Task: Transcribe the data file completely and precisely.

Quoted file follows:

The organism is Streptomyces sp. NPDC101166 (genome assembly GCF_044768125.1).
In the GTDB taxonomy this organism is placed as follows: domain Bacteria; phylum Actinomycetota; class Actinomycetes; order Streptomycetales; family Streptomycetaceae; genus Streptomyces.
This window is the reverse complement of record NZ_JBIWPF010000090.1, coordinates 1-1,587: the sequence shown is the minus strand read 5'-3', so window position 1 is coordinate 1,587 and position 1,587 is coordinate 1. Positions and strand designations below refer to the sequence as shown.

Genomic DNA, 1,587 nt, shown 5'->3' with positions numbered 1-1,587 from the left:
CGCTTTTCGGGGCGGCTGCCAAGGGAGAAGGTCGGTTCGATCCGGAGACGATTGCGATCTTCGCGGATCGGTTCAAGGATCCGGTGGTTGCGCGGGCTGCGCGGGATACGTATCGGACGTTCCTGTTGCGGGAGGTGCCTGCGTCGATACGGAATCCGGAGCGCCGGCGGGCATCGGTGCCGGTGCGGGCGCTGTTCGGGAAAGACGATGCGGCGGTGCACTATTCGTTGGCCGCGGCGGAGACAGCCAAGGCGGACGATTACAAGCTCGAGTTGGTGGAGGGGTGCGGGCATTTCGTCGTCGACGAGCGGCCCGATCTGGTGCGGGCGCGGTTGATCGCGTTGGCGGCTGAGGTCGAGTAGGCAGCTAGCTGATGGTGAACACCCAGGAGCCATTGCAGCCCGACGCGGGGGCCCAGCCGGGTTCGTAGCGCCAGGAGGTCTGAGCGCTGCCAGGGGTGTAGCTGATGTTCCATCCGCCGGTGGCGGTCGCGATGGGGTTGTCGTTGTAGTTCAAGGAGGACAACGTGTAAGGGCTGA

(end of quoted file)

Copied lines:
The organism is Streptomyces sp. NPDC101166 (genome assembly GCF_044768125.1).
In the GTDB taxonomy this organism is placed as follows: domain Bacteria; phylum Actinomycetota; class Actinomycetes; order Streptomycetales; family Streptomycetaceae; genus Streptomyces.
This window is the reverse complement of record NZ_JBIWPF010000090.1, coordinates 1-1,587: the sequence shown is the minus strand read 5'-3', so window position 1 is coordinate 1,587 and position 1,587 is coordinate 1. Positions and strand designations below refer to the sequence as shown.

Genomic DNA, 1,587 nt, shown 5'->3' with positions numbered 1-1,587 from the left:
CGCTTTTCGGGGCGGCTGCCAAGGGAGAAGGTCGGTTCGATCCGGAGACGATTGCGATCTTCGCGGATCGGTTCAAGGATCCGGTGGTTGCGCGGGCTGCGCGGGATACGTATCGGACGTTCCTGTTGCGGGAGGTGCCTGCGTCGATACGGAATCCGGAGCGCCGGCGGGCATCGGTGCCGGTGCGGGCGCTGTTCGGGAAAGACGATGCGGCGGTGCACTATTCGTTGGCCGCGGCGGAGACAGCCAAGGCGGACGATTACAAGCTCGAGTTGGTGGAGGGGTGCGGGCATTTCGTCGTCGACGAGCGGCCCGATCTGGTGCGGGCGCGGTTGATCGCGTTGGCGGCTGAGGTCGAGTAGGCAGCTAGCTGATGGTGAACACCCAGGAGCCATTGCAGCCCGACGCGGGGGCCCAGCCGGGTTCGTAGCGCCAGGAGGTCTGAGCGCTGCCAGGGGTGTAGCTGATGTTCCATCCGCCGGTGGCGGTCGCGATGGGGTTGTCGTTGTAGTTCAAGGAGGACAACGTGTAAGGGCTGA